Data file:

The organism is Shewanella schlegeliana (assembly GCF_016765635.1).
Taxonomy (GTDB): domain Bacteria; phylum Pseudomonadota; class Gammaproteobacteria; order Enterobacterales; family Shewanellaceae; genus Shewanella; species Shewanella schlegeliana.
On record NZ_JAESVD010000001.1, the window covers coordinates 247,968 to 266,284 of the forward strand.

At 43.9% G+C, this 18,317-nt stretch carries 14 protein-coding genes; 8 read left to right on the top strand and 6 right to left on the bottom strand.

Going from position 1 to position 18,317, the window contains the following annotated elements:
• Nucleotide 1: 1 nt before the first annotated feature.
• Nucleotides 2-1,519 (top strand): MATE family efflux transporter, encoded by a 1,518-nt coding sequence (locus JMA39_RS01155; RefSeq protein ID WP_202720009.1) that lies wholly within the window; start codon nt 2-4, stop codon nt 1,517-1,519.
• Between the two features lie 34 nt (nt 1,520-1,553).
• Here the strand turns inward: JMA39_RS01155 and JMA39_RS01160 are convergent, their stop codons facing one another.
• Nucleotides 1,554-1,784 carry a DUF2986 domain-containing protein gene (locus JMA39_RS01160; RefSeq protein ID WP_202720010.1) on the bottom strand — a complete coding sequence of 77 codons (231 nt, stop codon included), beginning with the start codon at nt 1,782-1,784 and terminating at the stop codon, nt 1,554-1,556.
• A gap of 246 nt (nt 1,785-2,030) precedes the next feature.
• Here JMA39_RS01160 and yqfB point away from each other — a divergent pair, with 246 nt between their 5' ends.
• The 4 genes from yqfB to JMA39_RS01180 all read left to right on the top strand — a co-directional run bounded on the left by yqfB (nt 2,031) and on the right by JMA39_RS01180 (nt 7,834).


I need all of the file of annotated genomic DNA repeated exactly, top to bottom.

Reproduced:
The organism is Shewanella schlegeliana (assembly GCF_016765635.1).
Taxonomy (GTDB): domain Bacteria; phylum Pseudomonadota; class Gammaproteobacteria; order Enterobacterales; family Shewanellaceae; genus Shewanella; species Shewanella schlegeliana.
On record NZ_JAESVD010000001.1, the window covers coordinates 247,968 to 266,284 of the forward strand.

At 43.9% G+C, this 18,317-nt stretch carries 14 protein-coding genes; 8 read left to right on the top strand and 6 right to left on the bottom strand.

Going from position 1 to position 18,317, the window contains the following annotated elements:
• Nucleotide 1: 1 nt before the first annotated feature.
• Nucleotides 2-1,519 (top strand): MATE family efflux transporter, encoded by a 1,518-nt coding sequence (locus JMA39_RS01155; RefSeq protein ID WP_202720009.1) that lies wholly within the window; start codon nt 2-4, stop codon nt 1,517-1,519.
• Between the two features lie 34 nt (nt 1,520-1,553).
• Here the strand turns inward: JMA39_RS01155 and JMA39_RS01160 are convergent, their stop codons facing one another.
• Nucleotides 1,554-1,784 carry a DUF2986 domain-containing protein gene (locus JMA39_RS01160; RefSeq protein ID WP_202720010.1) on the bottom strand — a complete coding sequence of 77 codons (231 nt, stop codon included), beginning with the start codon at nt 1,782-1,784 and terminating at the stop codon, nt 1,554-1,556.
• A gap of 246 nt (nt 1,785-2,030) precedes the next feature.
• Here JMA39_RS01160 and yqfB point away from each other — a divergent pair, with 246 nt between their 5' ends.
• The 4 genes from yqfB to JMA39_RS01180 all read left to right on the top strand — a co-directional run bounded on the left by yqfB (nt 2,031) and on the right by JMA39_RS01180 (nt 7,834).